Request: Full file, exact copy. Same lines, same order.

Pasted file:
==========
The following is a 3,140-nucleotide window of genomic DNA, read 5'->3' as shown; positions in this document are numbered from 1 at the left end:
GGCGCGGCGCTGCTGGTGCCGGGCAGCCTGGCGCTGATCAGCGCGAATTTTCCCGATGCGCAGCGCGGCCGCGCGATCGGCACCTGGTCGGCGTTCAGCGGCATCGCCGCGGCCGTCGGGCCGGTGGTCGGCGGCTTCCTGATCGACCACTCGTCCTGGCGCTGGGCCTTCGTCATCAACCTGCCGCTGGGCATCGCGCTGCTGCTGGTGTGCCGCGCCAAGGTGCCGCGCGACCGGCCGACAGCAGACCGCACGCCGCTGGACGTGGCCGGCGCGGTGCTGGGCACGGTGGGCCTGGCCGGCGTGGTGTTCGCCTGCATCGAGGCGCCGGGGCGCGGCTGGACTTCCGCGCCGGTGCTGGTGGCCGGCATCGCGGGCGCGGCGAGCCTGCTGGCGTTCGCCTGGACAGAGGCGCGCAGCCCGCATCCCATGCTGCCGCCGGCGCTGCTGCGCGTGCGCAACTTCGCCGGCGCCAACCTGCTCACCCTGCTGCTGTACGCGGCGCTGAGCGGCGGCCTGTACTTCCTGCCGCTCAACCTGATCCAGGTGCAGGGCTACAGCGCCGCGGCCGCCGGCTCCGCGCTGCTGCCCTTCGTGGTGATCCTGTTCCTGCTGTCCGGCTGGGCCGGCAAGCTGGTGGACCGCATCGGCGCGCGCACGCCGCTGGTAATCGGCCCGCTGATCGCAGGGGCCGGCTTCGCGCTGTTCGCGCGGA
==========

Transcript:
The following is a 3,140-nucleotide window of genomic DNA, read 5'->3' as shown; positions in this document are numbered from 1 at the left end:
GGCGCGGCGCTGCTGGTGCCGGGCAGCCTGGCGCTGATCAGCGCGAATTTTCCCGATGCGCAGCGCGGCCGCGCGATCGGCACCTGGTCGGCGTTCAGCGGCATCGCCGCGGCCGTCGGGCCGGTGGTCGGCGGCTTCCTGATCGACCACTCGTCCTGGCGCTGGGCCTTCGTCATCAACCTGCCGCTGGGCATCGCGCTGCTGCTGGTGTGCCGCGCCAAGGTGCCGCGCGACCGGCCGACAGCAGACCGCACGCCGCTGGACGTGGCCGGCGCGGTGCTGGGCACGGTGGGCCTGGCCGGCGTGGTGTTCGCCTGCATCGAGGCGCCGGGGCGCGGCTGGACTTCCGCGCCGGTGCTGGTGGCCGGCATCGCGGGCGCGGCGAGCCTGCTGGCGTTCGCCTGGACAGAGGCGCGCAGCCCGCATCCCATGCTGCCGCCGGCGCTGCTGCGCGTGCGCAACTTCGCCGGCGCCAACCTGCTCACCCTGCTGCTGTACGCGGCGCTGAGCGGCGGCCTGTACTTCCTGCCGCTCAACCTGATCCAGGTGCAGGGCTACAGCGCCGCGGCCGCCGGCTCCGCGCTGCTGCCCTTCGTGGTGATCCTGTTCCTGCTGTCCGGCTGGGCCGGCAAGCTGGTGGACCGCATCGGCGCGCGCACGCCGCTGGTAATCGGCCCGCTGATCGCAGGGGCCGGCTTCGCGCTGTTCGCGCGGA